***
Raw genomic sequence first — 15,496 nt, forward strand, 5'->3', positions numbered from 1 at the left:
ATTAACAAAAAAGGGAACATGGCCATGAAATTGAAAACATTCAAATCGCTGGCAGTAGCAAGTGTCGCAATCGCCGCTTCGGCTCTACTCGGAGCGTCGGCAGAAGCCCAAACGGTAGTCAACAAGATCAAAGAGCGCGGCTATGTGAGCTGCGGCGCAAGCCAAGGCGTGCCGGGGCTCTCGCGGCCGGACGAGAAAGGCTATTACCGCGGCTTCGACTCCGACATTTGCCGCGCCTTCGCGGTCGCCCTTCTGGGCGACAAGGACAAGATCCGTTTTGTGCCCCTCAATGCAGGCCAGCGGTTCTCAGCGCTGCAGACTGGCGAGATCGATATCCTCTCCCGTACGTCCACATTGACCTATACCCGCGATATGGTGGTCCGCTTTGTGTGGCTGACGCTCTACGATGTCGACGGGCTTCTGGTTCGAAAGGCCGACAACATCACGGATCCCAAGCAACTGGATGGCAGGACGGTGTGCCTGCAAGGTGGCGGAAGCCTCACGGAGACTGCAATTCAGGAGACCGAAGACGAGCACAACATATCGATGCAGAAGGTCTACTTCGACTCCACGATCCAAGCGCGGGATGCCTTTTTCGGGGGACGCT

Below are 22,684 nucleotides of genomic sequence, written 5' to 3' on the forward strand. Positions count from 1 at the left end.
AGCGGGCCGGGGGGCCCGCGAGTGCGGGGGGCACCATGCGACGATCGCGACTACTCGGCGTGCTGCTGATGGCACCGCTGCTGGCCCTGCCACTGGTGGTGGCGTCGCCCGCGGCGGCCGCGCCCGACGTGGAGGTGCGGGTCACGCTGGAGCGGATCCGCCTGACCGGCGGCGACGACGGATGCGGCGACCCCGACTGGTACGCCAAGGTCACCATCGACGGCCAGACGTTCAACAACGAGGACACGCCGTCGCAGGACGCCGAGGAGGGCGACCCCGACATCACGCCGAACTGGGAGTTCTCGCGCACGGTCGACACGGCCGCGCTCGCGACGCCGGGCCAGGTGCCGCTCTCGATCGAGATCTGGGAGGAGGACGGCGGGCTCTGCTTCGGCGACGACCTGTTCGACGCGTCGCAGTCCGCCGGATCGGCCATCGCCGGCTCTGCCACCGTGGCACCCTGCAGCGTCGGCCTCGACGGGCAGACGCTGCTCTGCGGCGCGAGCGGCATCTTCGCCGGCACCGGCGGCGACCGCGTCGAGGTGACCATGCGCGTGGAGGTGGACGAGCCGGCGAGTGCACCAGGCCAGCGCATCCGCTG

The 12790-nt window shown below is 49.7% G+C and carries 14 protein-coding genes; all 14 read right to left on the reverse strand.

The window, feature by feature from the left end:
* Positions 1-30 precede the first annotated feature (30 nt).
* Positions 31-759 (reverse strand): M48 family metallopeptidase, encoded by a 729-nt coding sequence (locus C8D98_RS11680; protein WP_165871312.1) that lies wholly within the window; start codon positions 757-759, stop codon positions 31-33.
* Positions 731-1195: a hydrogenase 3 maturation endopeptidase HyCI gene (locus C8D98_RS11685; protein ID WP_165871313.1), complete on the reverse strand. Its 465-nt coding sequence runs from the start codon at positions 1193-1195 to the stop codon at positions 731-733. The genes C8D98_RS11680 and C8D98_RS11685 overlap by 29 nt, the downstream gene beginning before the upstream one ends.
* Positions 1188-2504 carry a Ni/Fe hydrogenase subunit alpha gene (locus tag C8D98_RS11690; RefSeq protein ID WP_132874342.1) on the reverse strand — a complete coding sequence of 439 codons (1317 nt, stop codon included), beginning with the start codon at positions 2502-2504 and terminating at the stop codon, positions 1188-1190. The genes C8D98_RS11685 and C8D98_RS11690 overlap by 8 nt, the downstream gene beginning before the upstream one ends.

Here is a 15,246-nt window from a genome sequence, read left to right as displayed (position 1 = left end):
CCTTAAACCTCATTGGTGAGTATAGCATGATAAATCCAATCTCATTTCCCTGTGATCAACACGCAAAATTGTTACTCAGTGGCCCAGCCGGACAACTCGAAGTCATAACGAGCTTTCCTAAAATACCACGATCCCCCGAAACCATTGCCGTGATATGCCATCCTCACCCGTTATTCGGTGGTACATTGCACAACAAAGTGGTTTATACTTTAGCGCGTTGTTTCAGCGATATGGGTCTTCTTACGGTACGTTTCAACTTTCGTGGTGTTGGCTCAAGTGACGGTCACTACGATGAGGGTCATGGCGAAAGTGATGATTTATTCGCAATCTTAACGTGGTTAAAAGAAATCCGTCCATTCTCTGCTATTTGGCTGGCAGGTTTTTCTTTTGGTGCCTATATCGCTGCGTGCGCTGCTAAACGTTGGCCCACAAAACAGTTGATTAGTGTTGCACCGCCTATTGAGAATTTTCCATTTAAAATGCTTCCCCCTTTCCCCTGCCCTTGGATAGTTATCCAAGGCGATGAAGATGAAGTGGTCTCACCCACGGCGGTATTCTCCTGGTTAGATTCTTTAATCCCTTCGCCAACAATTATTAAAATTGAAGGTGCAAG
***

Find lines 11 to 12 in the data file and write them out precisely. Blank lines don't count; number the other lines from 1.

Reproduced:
Here is a 15,246-nt window from a genome sequence, read left to right as displayed (position 1 = left end):
CCTTAAACCTCATTGGTGAGTATAGCATGATAAATCCAATCTCATTTCCCTGTGATCAACACGCAAAATTGTTACTCAGTGGCCCAGCCGGACAACTCGAAGTCATAACGAGCTTTCCTAAAATACCACGATCCCCCGAAACCATTGCCGTGATATGCCATCCTCACCCGTTATTCGGTGGTACATTGCACAACAAAGTGGTTTATACTTTAGCGCGTTGTTTCAGCGATATGGGTCTTCTTACGGTACGTTTCAACTTTCGTGGTGTTGGCTCAAGTGACGGTCACTACGATGAGGGTCATGGCGAAAGTGATGATTTATTCGCAATCTTAACGTGGTTAAAAGAAATCCGTCCATTCTCTGCTATTTGGCTGGCAGGTTTTTCTTTTGGTGCCTATATCGCTGCGTGCGCTGCTAAACGTTGGCCCACAAAACAGTTGATTAGTGTTGCACCGCCTATTGAGAATTTTCCATTTAAAATGCTTCCCCCTTTCCCCTGCCCTTGGATAGTTATCCAAGGCGATGAAGATGAAGTGGTCTCACCCACGGCGGTATTCTCCTGGTTAGATTCTTTAATCCCTTCGCCAACAATTATTAAAATTGAAGGTGCAAG